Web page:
Subjectivity and the Economic Inequality Conundrum: Considering the American Case
Operant Subjectivity , Volume 36 - Issue 3 p. 179- 202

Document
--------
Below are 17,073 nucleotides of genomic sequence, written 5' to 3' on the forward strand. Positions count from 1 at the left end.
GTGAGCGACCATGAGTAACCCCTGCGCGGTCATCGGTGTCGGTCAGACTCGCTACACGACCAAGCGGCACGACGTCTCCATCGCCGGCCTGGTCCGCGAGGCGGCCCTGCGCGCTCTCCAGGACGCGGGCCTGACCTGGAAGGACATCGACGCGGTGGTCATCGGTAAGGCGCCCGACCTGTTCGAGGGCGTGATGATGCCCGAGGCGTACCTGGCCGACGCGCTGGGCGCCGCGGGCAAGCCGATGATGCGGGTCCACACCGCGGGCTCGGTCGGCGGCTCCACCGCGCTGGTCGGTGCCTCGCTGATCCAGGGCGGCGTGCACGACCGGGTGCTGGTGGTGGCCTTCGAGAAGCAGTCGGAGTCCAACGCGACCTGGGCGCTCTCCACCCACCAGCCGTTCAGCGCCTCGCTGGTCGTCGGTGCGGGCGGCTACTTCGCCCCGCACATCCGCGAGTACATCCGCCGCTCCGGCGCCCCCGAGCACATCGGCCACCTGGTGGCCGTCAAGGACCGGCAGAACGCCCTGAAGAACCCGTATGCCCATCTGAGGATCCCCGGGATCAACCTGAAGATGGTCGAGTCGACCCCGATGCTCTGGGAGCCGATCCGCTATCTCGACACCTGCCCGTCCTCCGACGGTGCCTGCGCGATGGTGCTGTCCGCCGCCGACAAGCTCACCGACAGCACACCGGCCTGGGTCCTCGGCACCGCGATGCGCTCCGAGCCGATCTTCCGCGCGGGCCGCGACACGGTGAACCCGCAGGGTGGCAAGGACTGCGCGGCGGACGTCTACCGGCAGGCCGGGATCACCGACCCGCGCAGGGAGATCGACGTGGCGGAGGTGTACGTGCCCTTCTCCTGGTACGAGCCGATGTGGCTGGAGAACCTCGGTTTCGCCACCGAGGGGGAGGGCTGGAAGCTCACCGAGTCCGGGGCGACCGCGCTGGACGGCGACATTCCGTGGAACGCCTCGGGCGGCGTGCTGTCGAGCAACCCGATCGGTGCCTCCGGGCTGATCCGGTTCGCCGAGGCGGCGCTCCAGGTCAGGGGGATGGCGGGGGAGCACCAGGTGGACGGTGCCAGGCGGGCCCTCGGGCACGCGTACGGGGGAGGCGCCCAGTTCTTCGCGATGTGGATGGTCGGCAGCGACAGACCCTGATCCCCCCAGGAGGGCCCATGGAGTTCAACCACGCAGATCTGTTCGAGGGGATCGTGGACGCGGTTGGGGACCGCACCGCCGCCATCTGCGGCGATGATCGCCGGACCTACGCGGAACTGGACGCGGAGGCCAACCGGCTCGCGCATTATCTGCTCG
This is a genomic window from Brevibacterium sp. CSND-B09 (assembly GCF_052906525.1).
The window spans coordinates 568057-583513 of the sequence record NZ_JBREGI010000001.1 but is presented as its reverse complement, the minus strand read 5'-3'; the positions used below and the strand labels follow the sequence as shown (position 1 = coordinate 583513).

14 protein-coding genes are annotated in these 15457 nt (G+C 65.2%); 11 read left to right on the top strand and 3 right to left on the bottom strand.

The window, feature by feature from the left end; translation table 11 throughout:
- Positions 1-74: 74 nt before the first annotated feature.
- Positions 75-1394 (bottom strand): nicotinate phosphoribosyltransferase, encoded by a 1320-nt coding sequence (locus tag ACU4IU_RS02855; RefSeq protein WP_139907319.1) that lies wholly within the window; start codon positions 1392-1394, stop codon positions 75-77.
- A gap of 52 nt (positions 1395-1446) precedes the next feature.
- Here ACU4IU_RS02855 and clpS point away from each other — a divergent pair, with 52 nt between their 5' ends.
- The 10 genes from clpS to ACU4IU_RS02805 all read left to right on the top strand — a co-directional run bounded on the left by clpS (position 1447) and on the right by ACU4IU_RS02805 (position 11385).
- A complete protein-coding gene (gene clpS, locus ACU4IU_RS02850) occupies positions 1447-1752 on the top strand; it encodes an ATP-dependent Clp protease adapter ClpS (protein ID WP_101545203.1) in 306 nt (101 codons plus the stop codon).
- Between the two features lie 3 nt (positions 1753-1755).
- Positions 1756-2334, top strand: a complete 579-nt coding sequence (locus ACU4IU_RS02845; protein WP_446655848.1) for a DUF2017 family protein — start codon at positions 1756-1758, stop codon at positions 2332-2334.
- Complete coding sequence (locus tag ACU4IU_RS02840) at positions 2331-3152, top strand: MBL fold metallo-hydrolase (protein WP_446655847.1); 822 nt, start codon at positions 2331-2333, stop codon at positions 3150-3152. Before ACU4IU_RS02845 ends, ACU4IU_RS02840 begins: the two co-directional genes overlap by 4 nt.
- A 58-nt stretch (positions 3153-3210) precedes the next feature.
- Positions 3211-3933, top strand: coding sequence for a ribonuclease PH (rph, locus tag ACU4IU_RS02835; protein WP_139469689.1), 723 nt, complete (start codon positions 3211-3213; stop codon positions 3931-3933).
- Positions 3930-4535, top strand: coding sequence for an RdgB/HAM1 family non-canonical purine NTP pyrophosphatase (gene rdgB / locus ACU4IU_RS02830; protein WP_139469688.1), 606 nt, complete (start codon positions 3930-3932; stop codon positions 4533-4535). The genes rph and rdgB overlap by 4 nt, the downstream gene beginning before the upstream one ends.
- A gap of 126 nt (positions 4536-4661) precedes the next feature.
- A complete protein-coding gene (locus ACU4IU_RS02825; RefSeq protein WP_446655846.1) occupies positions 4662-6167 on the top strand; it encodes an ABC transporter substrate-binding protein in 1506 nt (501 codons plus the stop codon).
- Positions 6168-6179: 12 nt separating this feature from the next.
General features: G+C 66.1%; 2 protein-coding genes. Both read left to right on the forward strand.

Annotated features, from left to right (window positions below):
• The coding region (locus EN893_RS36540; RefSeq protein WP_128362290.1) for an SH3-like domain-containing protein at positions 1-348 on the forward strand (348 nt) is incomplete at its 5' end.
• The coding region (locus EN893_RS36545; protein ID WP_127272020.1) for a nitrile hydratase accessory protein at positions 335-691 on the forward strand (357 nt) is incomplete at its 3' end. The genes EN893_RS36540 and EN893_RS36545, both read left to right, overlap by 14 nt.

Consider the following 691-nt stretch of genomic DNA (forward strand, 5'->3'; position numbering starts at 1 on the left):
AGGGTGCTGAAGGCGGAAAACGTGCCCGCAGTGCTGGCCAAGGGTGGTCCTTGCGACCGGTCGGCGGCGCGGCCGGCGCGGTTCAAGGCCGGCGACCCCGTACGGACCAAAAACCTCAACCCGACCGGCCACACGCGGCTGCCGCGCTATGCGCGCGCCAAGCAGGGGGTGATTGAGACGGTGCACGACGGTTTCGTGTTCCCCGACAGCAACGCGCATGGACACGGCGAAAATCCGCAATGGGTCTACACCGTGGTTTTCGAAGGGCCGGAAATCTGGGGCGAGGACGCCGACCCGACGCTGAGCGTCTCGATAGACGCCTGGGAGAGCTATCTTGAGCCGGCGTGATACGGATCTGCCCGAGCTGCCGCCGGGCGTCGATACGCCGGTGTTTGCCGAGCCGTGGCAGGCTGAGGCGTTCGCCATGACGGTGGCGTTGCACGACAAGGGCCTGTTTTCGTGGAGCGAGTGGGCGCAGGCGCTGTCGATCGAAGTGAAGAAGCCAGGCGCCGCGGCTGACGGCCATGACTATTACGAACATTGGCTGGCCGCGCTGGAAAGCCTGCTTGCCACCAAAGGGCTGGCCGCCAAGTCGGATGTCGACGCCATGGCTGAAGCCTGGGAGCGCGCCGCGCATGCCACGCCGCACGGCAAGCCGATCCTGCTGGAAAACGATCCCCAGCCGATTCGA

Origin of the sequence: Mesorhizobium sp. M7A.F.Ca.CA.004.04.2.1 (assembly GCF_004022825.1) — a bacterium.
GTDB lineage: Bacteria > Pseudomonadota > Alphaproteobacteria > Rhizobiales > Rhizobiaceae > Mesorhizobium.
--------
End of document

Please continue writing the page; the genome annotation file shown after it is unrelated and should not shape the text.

This research takes as its predicate the contradiction between growing survey evidence that Americans are aware of, and bothered by, increasing economic inequality, on the one hand, and popular support at the ballot box for policies and politicians who exacerbate that inequality, on the other. Polls show lopsided majorities voicing discontent at the fact that the wealthiest 1% of U.S. households now accounts for more than one- fifth of the total annual national income. No matter what distributional metric is utilized, one bottom-line fact is beyond dispute: over the past 30 years, the (very) rich have gotten richer—at rates unprecedented since the Gilded Age—while median household income has remained stagnant since the 1970s and actually fallen since the 2008 financial crisis. While survey data have steadily grown to document the mass public’s dissatisfaction with this state of affairs, federal and state electoral outcomes (in 2010 and thereafter), along with fiscal policymaking traceable to such cases of collective choice, reveal a different picture. If majorities of American voters recognize and detest the dimensions of cumulative economic inequality, why does this not translate into perceptible policy-driven behavior at the ballot box? In this research we report a pair of Q studies that, we argue, can contribute to a freshened methodological perspective on this conundrum. When the issue of economic inequality is investigated from an intensive, Q-methodological standpoint that abandons the constricting logic and dictates of the large-sample survey, what we find is a more compelling yet complex and ambivalent understanding of inequality than has heretofore emerged from large-sample surveys seeking to calibrate public sentiment toward economic opportunity, fairness and inequality in contemporary America. A concluding discussion underscores the implications of these findings—and the methodological alteration underpinning them—for “real-world” policymaking and for public opinion research addressing heightened inequality in the American economy.